The ex-Lutheran Republican primary

Newt Gingrich grew up Lutheran!  So did Ron Paul.  So did Michele Bachmann.  And Jon Huntsman, though a Mormon, went to a Lutheran school in Los Angeles.

That Paul and Bachmann used to be Lutherans is common knowledge, but I did not know about Gingrich.  (The article, below, says that he grew up in Hummelstown, Pennsylvania, which has three ELCA congregations, not that that body existed back then.  Paul also was raised in a non-LCMS congregation, as I recall, but perhaps someone else knows the details.  Bachmann was a lifelong member of the Wisconsin Synod until very recently, when she left that church body because her opponents were making much of its teaching that the pope is the antichrist.  Paul is now a Baptist.  Gingrich left Lutheranism in college to become a Baptist and recently converted to Roman Catholicism.  Huntsman, of course, was never a Lutheran, but in any Lutheran elementary school he would have studied the Small Catechism.)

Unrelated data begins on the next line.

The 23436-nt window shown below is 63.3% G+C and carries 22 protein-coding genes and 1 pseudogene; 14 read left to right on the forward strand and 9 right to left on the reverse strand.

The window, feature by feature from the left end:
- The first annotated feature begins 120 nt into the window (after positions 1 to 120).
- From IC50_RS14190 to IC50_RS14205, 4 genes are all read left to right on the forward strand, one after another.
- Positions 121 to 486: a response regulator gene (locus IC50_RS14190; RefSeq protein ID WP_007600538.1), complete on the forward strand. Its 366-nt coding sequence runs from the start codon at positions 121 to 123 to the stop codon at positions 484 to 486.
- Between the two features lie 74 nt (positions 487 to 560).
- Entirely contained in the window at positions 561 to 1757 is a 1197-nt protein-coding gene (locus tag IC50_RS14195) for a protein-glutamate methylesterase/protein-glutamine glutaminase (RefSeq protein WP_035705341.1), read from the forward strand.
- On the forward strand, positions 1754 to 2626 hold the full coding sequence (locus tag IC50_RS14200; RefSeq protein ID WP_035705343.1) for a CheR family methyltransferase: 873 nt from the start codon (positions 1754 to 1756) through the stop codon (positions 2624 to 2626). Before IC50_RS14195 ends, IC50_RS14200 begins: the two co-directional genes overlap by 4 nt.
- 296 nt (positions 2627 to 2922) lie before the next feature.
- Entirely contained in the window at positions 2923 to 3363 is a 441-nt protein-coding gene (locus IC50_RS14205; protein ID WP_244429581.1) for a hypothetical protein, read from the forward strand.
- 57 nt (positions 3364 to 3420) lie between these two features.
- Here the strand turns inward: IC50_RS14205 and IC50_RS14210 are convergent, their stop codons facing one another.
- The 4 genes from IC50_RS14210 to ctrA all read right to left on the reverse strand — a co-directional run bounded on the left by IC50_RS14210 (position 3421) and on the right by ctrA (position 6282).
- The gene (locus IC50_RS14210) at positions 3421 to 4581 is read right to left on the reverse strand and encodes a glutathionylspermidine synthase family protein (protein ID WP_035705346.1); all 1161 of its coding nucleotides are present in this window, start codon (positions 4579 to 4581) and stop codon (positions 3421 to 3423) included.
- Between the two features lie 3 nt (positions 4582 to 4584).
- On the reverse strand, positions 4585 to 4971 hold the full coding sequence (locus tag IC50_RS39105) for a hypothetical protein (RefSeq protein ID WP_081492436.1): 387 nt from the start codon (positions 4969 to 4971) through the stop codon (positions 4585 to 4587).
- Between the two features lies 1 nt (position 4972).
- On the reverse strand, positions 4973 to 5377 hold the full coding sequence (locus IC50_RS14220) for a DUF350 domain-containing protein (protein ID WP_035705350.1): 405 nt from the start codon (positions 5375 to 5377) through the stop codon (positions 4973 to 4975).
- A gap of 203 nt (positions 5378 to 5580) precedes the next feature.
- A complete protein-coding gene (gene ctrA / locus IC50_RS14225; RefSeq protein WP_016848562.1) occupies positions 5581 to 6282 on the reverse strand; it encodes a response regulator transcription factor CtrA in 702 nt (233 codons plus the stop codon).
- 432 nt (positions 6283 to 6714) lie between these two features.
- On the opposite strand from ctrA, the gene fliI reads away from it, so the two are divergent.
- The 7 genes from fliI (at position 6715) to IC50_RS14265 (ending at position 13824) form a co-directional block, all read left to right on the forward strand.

I thank my friend Aaron Lewis for alerting me to these facts and for going to the trouble to find sources for the information (below).

So what are we to make of the fact that four of the seven Republican candidates for the presidential nomination have some sort of Lutheran backgrounds?

Aaron finds a common theme:  “It could be that their proclivity for constitutionalism could go back to the ad fontes mood of the Small Catechism.”

Maybe.  On the other hand, I’m dismayed at the prospect of voting for anyone who can not be trusted to keep his or her confirmation vows!  (“Do you as members of the Evangelical Lutheran Church, intend to continue steadfast in the confession of this Church, and suffer all, even death, rather than fall away from it?”  That confession, by the way, is earlier defined in the rite as holding to the Scriptures as the inspired Word of God and as agreeing with the doctrine of the Evangelical Lutheran Church as taught in the Small Catechism as being drawn from those Scriptures.)